A simple and useful technique to ensure that your inner dialogs and beliefs truly support your goals.
Many people are their own worst enemy. While they may start a project with energy and enthusiasm, they eventually fail because they have an inner dialog that doesn't support their desire to succeed.
Self-sabotaging inner dialogs always consist of a belief that drives self-sabotaging behavior that gets lousy results. In the following example, I'm using a salesperson, but this technique works for anybody in any job.
Belief: "The economy is weak so people won't buy want to buy me."
Behavior: The salesperson resists calling potential customers.
Result: The salesperson's "pipeline" of opportunities dries up, thereby reinforcing the belief.
A few years ago, Tom Roth, COO of the sales training firm Wilson Learning, taught me a great technique to ensure that your inner dialog supports your goals. He calls it "STOP-CHALLENGE-FOCUS."
Here's how it works. Whenever you feel uncomfortable or unmotivated about taking an action that you know will lead towards your goal:
STOP. Identify the belief that's causing you to feel emotions that aren't helping you succeed.
CHALLENGE. Question the validity of that belief and find reasons why it's not really true or not true in this case.
FOCUS. Create a specific inner dialog that supports your goals and then take action immediately.
Using the example above, here's how you'd apply this technique. He does the following:
STOP. A salesperson notices that he doesn't feel like calling potential customers. He listens to his internal dialog and identifies the self-sabotaging belief: "The economy is weak so people won't buy want to buy me."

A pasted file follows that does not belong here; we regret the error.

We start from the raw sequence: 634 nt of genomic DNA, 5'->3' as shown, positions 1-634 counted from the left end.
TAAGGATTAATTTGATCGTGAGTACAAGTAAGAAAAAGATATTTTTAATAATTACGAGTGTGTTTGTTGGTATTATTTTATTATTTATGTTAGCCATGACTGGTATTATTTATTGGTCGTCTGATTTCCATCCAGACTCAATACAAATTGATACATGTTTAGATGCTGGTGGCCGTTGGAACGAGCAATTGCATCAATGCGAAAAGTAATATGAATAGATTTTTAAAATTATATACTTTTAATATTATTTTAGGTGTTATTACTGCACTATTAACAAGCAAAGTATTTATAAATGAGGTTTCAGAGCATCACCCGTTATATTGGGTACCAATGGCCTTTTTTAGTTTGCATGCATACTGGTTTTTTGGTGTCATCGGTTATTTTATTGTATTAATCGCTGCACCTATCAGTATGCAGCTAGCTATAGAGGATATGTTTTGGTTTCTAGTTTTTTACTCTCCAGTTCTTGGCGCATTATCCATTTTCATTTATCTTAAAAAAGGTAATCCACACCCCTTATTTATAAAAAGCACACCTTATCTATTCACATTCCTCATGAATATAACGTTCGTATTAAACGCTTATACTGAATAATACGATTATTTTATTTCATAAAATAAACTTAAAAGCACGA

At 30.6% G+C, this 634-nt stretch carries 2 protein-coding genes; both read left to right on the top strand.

CHALLENGE. The salesperson reflects that: 1) Some salespeople do great during hard economic times, 2) The economy, while weak, is still growing, 3) When companies are struggling they need good ideas.
FOCUS. The salesperson forces the following belief into his internal dialog: "Customers need what I'm selling even more in weak economy" and immediately takes the action that he's been avoiding.
As I mentioned above, the STOP-CHALLENGE-FOCUS method works for any job role and any situation. For example, let's suppose you're about to present your startup idea to a billionaire investor, but you're feeling queasy and unsure of yourself.
STOP. You identify the belief that's not supporting your goal: "Why would somebody so important and successful want to speak with a nobody like me?" As a result of this belief, you're probably going to come off with little self-confidence and thus self sabotage.
CHALLENGE. You reflect that 1) most great entrepreneurs were "nobodies" at one point, 2) billionaires often enjoy taking risks to make more money, and 3) many people--even billionaires--have a deep desire to mentor.
FOCUS. Just before the meeting, you force the following belief into your inner dialog: "I'm going to meet a kindred spirit who will probably love my great idea." You may not get the money but it won't be because you self-sabotaged yourself. More importantly, you've created a belief, and an inner dialog, that supports your goals.
In other words, by identifying, challenging and resetting your inner dialog, you not only prevent yourself from self-sabotage but greatly increase the likelihood of success.